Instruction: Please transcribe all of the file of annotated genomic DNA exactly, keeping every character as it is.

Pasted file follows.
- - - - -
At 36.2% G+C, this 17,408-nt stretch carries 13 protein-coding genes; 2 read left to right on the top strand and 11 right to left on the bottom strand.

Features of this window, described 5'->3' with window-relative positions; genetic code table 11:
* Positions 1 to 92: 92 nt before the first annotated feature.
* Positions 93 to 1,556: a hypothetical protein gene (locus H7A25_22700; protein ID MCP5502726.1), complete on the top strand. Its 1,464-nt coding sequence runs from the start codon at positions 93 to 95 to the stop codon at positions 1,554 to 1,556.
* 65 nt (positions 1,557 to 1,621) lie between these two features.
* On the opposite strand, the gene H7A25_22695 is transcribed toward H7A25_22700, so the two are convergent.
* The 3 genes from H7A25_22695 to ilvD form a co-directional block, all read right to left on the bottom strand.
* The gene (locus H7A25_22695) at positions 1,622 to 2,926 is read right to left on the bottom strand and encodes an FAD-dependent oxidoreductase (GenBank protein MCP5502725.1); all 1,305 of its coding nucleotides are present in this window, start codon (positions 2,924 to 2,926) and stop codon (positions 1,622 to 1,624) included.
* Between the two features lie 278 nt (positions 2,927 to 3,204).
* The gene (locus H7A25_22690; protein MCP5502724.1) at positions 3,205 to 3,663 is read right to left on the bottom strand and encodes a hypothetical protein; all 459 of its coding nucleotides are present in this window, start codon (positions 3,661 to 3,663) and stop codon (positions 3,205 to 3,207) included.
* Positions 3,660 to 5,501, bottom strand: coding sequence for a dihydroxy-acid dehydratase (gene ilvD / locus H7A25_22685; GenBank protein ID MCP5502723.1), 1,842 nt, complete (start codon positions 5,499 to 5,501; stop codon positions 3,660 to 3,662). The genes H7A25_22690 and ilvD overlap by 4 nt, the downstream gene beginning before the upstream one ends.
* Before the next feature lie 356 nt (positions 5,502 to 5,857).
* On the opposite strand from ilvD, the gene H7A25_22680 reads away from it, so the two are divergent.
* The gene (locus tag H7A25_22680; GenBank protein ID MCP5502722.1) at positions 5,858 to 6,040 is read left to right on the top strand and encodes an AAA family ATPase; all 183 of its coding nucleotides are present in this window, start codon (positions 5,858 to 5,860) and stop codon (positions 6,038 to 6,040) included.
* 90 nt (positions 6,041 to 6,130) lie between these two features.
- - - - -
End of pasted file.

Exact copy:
At 36.2% G+C, this 17,408-nt stretch carries 13 protein-coding genes; 2 read left to right on the top strand and 11 right to left on the bottom strand.

Features of this window, described 5'->3' with window-relative positions; genetic code table 11:
* Positions 1 to 92: 92 nt before the first annotated feature.
* Positions 93 to 1,556: a hypothetical protein gene (locus H7A25_22700; protein ID MCP5502726.1), complete on the top strand. Its 1,464-nt coding sequence runs from the start codon at positions 93 to 95 to the stop codon at positions 1,554 to 1,556.
* 65 nt (positions 1,557 to 1,621) lie between these two features.
* On the opposite strand, the gene H7A25_22695 is transcribed toward H7A25_22700, so the two are convergent.
* The 3 genes from H7A25_22695 to ilvD form a co-directional block, all read right to left on the bottom strand.
* The gene (locus H7A25_22695) at positions 1,622 to 2,926 is read right to left on the bottom strand and encodes an FAD-dependent oxidoreductase (GenBank protein MCP5502725.1); all 1,305 of its coding nucleotides are present in this window, start codon (positions 2,924 to 2,926) and stop codon (positions 1,622 to 1,624) included.
* Between the two features lie 278 nt (positions 2,927 to 3,204).
* The gene (locus H7A25_22690; protein MCP5502724.1) at positions 3,205 to 3,663 is read right to left on the bottom strand and encodes a hypothetical protein; all 459 of its coding nucleotides are present in this window, start codon (positions 3,661 to 3,663) and stop codon (positions 3,205 to 3,207) included.
* Positions 3,660 to 5,501, bottom strand: coding sequence for a dihydroxy-acid dehydratase (gene ilvD / locus H7A25_22685; GenBank protein ID MCP5502723.1), 1,842 nt, complete (start codon positions 5,499 to 5,501; stop codon positions 3,660 to 3,662). The genes H7A25_22690 and ilvD overlap by 4 nt, the downstream gene beginning before the upstream one ends.
* Before the next feature lie 356 nt (positions 5,502 to 5,857).
* On the opposite strand from ilvD, the gene H7A25_22680 reads away from it, so the two are divergent.
* The gene (locus tag H7A25_22680; GenBank protein ID MCP5502722.1) at positions 5,858 to 6,040 is read left to right on the top strand and encodes an AAA family ATPase; all 183 of its coding nucleotides are present in this window, start codon (positions 5,858 to 5,860) and stop codon (positions 6,038 to 6,040) included.
* 90 nt (positions 6,041 to 6,130) lie between these two features.